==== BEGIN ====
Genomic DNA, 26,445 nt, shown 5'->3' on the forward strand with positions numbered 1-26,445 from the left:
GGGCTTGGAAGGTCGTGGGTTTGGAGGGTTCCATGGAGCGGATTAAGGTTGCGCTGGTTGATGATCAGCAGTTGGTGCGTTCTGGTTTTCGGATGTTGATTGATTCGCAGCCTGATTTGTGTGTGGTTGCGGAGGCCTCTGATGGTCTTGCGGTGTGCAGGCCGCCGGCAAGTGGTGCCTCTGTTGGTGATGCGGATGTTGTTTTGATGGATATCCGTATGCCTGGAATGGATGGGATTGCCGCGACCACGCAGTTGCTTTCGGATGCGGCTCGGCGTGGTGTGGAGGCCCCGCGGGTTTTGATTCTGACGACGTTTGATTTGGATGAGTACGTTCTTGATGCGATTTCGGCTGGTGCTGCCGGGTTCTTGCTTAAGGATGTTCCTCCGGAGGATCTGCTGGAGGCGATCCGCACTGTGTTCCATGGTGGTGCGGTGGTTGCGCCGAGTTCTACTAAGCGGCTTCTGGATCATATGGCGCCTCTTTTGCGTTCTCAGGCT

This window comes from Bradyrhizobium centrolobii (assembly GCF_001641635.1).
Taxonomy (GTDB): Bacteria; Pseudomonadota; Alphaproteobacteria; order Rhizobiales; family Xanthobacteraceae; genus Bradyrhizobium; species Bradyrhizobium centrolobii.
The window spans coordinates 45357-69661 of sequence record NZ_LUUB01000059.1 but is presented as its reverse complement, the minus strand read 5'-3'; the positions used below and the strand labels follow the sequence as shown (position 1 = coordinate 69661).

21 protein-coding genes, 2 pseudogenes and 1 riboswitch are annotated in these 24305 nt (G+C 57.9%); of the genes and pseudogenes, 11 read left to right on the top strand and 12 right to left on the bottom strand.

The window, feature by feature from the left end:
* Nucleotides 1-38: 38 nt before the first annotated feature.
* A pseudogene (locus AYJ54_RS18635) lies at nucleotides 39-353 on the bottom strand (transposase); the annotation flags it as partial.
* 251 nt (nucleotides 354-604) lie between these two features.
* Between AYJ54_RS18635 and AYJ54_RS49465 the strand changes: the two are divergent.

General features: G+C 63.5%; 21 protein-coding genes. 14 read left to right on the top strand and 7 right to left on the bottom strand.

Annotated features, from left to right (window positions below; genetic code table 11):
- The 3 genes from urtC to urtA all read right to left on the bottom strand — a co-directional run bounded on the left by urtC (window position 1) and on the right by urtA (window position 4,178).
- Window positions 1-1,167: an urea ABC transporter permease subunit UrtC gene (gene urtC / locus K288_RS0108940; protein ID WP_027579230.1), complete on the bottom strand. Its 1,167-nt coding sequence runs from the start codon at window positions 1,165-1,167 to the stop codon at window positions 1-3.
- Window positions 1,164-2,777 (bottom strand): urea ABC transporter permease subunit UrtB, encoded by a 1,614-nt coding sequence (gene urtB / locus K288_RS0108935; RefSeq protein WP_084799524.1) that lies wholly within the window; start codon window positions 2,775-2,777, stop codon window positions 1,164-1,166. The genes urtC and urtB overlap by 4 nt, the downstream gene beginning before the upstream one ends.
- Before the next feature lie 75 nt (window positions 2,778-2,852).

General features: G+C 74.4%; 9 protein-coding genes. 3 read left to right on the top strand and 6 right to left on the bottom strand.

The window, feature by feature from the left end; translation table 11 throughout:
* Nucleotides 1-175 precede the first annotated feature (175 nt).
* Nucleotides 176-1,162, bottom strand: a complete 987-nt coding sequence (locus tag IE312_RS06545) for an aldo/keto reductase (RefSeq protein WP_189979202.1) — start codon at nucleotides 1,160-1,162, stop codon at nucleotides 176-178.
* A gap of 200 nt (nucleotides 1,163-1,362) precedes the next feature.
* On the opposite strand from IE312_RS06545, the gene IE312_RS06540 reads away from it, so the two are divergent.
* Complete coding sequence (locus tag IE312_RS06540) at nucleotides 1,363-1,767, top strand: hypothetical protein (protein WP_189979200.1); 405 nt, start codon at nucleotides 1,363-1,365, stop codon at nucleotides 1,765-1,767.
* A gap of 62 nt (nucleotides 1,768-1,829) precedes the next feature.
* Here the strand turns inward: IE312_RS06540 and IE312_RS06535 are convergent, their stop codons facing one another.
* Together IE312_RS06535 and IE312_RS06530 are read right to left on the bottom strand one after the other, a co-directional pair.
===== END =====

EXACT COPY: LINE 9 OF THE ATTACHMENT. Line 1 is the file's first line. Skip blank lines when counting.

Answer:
* A pseudogene (locus AYJ54_RS18635) lies at nucleotides 39-353 on the bottom strand (transposase); the annotation flags it as partial.